11 February is International Day of Women and Girls in Science
By Nox Makunga, Stellenbosch University
It’s often self-doubt and gender stereotyping that holds girls back from pursuing science careers.
Children’s ideas about what their gender means for their intellectual capacity are formed before they have even turned six. One idea that’s particularly pervasive and dangerous is that, only boys are good at maths and science.
Popular media only exacerbates the problem. Research has shown that girls hardly ever see adult women doing jobs that involve science, technology, engineering and maths on television programmes. Children’s programmes also rarely feature women doing anything scientific.
These early stereotypes may lead to young girls developing a “fear” of these subjects throughout their schooling. This ultimately limits their career aspirations. They become afraid to enter into fields that are based on science, technology, engineering and mathematics (STEM). Statistics compiled by UNESCO reveal that, globally, women make up less than 30% of the people working in STEM careers. The situation is worse in some countries in sub-Saharan Africa.
In South Africa, where I live and work, the problem is worsened by the country’s apartheid history. Today, black women are still struggling to access scientific careers at all. Those who do may fall victim to the “leaky pipeline” syndrome: they start degrees in science, but don’t continue to postgraduate level or go on to work in STEM fields. There are many reasons for this, including gender bias.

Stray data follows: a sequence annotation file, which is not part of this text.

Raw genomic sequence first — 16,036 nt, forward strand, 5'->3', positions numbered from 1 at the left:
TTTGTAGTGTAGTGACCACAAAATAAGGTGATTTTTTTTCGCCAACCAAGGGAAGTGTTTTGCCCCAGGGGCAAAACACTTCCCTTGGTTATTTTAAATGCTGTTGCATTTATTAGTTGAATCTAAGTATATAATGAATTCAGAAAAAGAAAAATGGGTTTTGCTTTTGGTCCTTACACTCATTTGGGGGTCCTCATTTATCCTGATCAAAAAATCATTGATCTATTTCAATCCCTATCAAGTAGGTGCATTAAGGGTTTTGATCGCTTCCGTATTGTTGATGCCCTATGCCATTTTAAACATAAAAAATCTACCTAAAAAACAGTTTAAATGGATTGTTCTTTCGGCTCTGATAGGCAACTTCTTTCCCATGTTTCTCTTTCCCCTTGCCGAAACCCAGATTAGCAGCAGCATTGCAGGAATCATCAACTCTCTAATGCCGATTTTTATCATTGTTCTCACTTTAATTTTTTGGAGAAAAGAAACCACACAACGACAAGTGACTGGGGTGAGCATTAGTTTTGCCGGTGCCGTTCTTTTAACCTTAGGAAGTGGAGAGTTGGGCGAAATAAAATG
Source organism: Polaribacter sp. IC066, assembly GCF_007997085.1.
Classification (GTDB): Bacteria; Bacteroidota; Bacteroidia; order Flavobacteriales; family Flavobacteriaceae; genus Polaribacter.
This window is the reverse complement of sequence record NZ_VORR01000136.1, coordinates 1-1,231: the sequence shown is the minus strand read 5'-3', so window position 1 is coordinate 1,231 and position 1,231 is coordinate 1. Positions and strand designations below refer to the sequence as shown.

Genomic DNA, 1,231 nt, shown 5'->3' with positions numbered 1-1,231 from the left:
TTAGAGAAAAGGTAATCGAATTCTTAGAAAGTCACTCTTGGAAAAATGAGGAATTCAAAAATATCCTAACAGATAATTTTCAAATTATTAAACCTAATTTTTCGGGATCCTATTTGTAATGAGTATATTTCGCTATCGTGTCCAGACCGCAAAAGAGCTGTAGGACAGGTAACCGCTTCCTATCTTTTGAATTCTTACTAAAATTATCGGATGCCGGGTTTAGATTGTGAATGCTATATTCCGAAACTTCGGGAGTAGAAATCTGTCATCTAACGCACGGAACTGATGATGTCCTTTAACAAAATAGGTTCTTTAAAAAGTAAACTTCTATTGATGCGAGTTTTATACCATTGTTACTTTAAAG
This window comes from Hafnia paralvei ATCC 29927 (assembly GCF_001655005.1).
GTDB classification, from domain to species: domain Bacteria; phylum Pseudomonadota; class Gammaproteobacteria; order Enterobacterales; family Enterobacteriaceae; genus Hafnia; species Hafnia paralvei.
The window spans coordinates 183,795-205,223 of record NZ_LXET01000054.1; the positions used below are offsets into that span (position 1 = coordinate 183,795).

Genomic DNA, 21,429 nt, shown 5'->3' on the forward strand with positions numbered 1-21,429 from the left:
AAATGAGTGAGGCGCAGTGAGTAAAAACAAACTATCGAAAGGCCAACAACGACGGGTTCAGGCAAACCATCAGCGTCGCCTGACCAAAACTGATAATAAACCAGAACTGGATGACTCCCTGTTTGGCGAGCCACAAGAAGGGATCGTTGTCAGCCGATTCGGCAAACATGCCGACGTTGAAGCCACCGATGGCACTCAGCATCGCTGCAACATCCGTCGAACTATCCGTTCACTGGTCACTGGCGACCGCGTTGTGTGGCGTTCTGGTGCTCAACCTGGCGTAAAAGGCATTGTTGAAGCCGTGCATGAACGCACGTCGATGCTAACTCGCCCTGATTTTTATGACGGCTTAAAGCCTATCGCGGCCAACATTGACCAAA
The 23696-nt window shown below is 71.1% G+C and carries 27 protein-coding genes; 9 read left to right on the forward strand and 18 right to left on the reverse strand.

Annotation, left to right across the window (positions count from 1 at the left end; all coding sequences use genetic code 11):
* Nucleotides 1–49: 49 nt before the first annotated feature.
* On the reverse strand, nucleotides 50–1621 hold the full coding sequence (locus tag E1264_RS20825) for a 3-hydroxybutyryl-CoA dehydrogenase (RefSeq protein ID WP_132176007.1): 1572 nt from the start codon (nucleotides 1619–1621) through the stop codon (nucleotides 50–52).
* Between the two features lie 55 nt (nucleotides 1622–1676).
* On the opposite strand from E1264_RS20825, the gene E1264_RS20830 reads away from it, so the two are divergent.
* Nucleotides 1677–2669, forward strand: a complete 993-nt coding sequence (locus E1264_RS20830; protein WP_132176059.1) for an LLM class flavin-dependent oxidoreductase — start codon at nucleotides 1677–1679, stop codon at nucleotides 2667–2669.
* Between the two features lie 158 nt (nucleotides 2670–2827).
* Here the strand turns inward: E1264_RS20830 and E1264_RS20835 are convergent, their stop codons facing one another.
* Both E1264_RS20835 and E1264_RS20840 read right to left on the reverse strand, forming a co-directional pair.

It’s a complex problem. So, how can it be tackled? For starters, there should be a concerted effort to raise girls in a way that encourages them to ignore stereotypical norms. The country’s basic education system also needs massive improvement when it comes to teaching maths and science so that they become attractive subject choices for more pupils.
But it will also require funding for bursaries, improved science communication and, linked to this, boosting scientists’ visibility so that young people – and especially girls – realise that they, too, could become scientists. Interventions with just this aim have been successful elsewhere in the world, and there’s no reason they can’t work in Africa too.
History and the present
There have been some positive steps towards getting more young people, particularly women, involved in studying STEM subjects.
In recent years, South Africa has unveiled a number of undergraduate and postgraduate programmes to encourage women to enrol for STEM subjects. For example, black women held the largest share of National Research Foundation (NRF) bursary support in 2016 overall. In the areas of engineering and computer sciences, NRF funding was increased more for women though men still get the lion’s share of funding in these important subjects. The funders are trying, but because of the leaky pipeline, among other factors, there aren’t always women to take up these opportunities.